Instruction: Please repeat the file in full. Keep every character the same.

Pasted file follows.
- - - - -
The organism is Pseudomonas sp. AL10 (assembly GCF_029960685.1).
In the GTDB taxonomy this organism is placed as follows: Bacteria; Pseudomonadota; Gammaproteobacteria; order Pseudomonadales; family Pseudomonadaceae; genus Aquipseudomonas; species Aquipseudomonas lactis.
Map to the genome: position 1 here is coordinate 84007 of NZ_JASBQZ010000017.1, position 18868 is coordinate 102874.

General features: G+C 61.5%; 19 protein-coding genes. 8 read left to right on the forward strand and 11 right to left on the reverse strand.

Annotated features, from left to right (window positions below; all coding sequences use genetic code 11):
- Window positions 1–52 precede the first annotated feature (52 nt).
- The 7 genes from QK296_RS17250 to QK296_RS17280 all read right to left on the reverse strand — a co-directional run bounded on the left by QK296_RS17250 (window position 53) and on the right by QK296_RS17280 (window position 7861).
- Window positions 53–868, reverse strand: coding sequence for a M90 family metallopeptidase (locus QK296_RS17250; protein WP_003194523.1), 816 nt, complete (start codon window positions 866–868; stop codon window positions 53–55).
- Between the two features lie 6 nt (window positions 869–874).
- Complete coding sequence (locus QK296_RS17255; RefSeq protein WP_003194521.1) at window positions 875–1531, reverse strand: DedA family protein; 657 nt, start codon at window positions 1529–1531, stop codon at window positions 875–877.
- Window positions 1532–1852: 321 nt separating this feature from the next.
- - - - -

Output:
The organism is Pseudomonas sp. AL10 (assembly GCF_029960685.1).
In the GTDB taxonomy this organism is placed as follows: Bacteria; Pseudomonadota; Gammaproteobacteria; order Pseudomonadales; family Pseudomonadaceae; genus Aquipseudomonas; species Aquipseudomonas lactis.
Map to the genome: position 1 here is coordinate 84007 of NZ_JASBQZ010000017.1, position 18868 is coordinate 102874.

General features: G+C 61.5%; 19 protein-coding genes. 8 read left to right on the forward strand and 11 right to left on the reverse strand.

Annotated features, from left to right (window positions below; all coding sequences use genetic code 11):
- Window positions 1–52 precede the first annotated feature (52 nt).
- The 7 genes from QK296_RS17250 to QK296_RS17280 all read right to left on the reverse strand — a co-directional run bounded on the left by QK296_RS17250 (window position 53) and on the right by QK296_RS17280 (window position 7861).
- Window positions 53–868, reverse strand: coding sequence for a M90 family metallopeptidase (locus QK296_RS17250; protein WP_003194523.1), 816 nt, complete (start codon window positions 866–868; stop codon window positions 53–55).
- Between the two features lie 6 nt (window positions 869–874).
- Complete coding sequence (locus QK296_RS17255; RefSeq protein WP_003194521.1) at window positions 875–1531, reverse strand: DedA family protein; 657 nt, start codon at window positions 1529–1531, stop codon at window positions 875–877.
- Window positions 1532–1852: 321 nt separating this feature from the next.